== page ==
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How do you define success for a school? A strange question you might think coming from the keyboard of a school principal? It has an obvious answer, was the common response of the small number of members of the school community, students, parents and staff that were asked.

Yet in enquiring further, the obvious answer varied, sometime widely, from person to person. It was an interesting exercise and although the sample was small and thus results are anecdotal, I suspect a more formal survey and larger sample might lead to a similar result.

Perhaps the answer is not quite so obvious as we might assume.

The most common responses varied enormously, with some responses surprising even to me, an experienced school principal with 40 years in education.

One of the more obvious responses defined success as headline results, that is, VCE results, tertiary entrance placements, and NAPLAN results. These are important indicators of individual student success, especially if the student has achieved a personal best!

NAPLAN was never intended to become a proxy measure of school success, but rather a diagnostic measure of individual student development that provided parents with a snapshot of their child’s achievement on the items tested and schools with diagnostic data that can be used to improve learning.

To determine school success by student headline results misses much important learning that occurs in school and a focus on headline results can lead to an undue focus, with the risk of distorted practice aimed at maximising results at the expense of some students and other important learning.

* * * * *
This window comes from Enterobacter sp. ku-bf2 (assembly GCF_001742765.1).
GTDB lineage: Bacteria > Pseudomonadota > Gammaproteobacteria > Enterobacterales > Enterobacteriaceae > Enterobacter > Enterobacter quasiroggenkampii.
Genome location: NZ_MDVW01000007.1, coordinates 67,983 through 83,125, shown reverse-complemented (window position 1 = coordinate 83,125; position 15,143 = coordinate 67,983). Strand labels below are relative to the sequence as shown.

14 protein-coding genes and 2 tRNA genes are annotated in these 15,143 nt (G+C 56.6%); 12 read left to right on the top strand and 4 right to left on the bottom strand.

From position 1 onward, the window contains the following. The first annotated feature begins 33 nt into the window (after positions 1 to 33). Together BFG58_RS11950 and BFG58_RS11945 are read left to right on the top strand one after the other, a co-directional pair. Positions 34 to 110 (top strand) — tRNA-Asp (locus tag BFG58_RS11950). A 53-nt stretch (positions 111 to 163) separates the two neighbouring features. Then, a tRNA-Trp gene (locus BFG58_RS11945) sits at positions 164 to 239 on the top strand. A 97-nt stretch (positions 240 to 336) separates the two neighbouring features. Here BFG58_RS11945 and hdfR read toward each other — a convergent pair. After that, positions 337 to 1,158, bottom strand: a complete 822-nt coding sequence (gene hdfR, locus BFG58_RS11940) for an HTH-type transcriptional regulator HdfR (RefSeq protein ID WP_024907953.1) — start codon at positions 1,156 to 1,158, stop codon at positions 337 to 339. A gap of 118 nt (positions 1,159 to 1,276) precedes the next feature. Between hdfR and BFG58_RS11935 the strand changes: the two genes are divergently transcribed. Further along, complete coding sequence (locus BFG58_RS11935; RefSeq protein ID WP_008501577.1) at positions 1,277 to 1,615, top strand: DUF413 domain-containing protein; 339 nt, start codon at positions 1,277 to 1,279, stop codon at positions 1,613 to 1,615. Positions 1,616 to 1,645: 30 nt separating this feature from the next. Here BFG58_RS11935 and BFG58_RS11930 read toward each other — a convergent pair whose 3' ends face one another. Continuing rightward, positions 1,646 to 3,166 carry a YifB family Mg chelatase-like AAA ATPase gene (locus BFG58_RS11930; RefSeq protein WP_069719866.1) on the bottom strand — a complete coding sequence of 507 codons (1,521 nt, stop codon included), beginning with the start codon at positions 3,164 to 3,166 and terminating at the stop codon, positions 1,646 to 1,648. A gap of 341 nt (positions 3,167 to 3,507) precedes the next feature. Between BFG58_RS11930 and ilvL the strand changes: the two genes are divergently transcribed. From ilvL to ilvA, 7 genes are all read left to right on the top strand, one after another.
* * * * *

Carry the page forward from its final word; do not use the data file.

Schools are small community villages where the purpose for the gathering of people is to see children raised to become successful adults, positioned for success in the adult world. The child or young person needs to be safe and secure, connected to their family, friends and village community; they are shaped and influenced by the adults around them, challenged and provoked to meet expectations that require a personal best from them and thus positioned for the next steps in their life, but also positioned for long term adult success.

Not all children have the same capacity; each is unique. A personal best for one child might mean they attain a perfect Study Score of 50 in Year 12; for another battling anxiety and depression, being at school each day, and completing positively and satisfactorily might be a significant achievement, their personal best. Another may have a passion for music, or highly successful at entrepreneurial activities.

Each needs a solid basis of academic knowledge and skills, but also develop their 6C’s: communications and collaboration skills, creativity, critical thinking, character and be recognised for their unique personal bests and their contribution to those around them.

We take notice of, and encourage and support, and expect a personal best for each person. That is success for each student and thus the whole school.

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